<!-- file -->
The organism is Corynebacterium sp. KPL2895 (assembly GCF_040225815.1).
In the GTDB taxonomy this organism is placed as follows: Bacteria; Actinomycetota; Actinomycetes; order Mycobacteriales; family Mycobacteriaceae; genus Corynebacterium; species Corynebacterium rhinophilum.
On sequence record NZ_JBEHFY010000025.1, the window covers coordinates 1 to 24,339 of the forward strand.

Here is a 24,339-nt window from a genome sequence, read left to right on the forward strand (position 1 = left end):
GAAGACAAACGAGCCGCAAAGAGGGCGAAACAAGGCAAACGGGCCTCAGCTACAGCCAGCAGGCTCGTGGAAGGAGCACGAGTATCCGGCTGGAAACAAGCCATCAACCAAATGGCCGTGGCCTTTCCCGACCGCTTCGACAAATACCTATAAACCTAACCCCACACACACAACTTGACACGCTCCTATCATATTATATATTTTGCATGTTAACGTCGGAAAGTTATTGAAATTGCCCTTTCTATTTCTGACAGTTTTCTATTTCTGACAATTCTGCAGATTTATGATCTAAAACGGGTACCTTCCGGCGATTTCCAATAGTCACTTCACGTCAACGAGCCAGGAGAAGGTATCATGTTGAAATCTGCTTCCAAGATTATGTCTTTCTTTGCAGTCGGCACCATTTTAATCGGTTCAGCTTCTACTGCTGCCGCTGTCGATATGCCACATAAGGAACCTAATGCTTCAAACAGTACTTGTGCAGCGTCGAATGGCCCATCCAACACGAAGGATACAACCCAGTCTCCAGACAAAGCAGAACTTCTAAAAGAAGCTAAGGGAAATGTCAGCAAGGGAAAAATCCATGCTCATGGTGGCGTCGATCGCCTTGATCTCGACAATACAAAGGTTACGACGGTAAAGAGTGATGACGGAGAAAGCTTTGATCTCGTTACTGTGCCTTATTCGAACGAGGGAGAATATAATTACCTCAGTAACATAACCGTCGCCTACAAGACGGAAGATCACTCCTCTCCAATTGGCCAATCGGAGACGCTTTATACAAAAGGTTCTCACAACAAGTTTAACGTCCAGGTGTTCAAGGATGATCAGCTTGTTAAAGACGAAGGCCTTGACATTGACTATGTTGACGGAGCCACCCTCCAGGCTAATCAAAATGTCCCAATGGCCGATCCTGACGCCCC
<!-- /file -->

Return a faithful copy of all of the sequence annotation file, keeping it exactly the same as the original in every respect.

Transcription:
The organism is Corynebacterium sp. KPL2895 (assembly GCF_040225815.1).
In the GTDB taxonomy this organism is placed as follows: Bacteria; Actinomycetota; Actinomycetes; order Mycobacteriales; family Mycobacteriaceae; genus Corynebacterium; species Corynebacterium rhinophilum.
On sequence record NZ_JBEHFY010000025.1, the window covers coordinates 1 to 24,339 of the forward strand.

Here is a 24,339-nt window from a genome sequence, read left to right on the forward strand (position 1 = left end):
GAAGACAAACGAGCCGCAAAGAGGGCGAAACAAGGCAAACGGGCCTCAGCTACAGCCAGCAGGCTCGTGGAAGGAGCACGAGTATCCGGCTGGAAACAAGCCATCAACCAAATGGCCGTGGCCTTTCCCGACCGCTTCGACAAATACCTATAAACCTAACCCCACACACACAACTTGACACGCTCCTATCATATTATATATTTTGCATGTTAACGTCGGAAAGTTATTGAAATTGCCCTTTCTATTTCTGACAGTTTTCTATTTCTGACAATTCTGCAGATTTATGATCTAAAACGGGTACCTTCCGGCGATTTCCAATAGTCACTTCACGTCAACGAGCCAGGAGAAGGTATCATGTTGAAATCTGCTTCCAAGATTATGTCTTTCTTTGCAGTCGGCACCATTTTAATCGGTTCAGCTTCTACTGCTGCCGCTGTCGATATGCCACATAAGGAACCTAATGCTTCAAACAGTACTTGTGCAGCGTCGAATGGCCCATCCAACACGAAGGATACAACCCAGTCTCCAGACAAAGCAGAACTTCTAAAAGAAGCTAAGGGAAATGTCAGCAAGGGAAAAATCCATGCTCATGGTGGCGTCGATCGCCTTGATCTCGACAATACAAAGGTTACGACGGTAAAGAGTGATGACGGAGAAAGCTTTGATCTCGTTACTGTGCCTTATTCGAACGAGGGAGAATATAATTACCTCAGTAACATAACCGTCGCCTACAAGACGGAAGATCACTCCTCTCCAATTGGCCAATCGGAGACGCTTTATACAAAAGGTTCTCACAACAAGTTTAACGTCCAGGTGTTCAAGGATGATCAGCTTGTTAAAGACGAAGGCCTTGACATTGACTATGTTGACGGAGCCACCCTCCAGGCTAATCAAAATGTCCCAATGGCCGATCCTGACGCCCC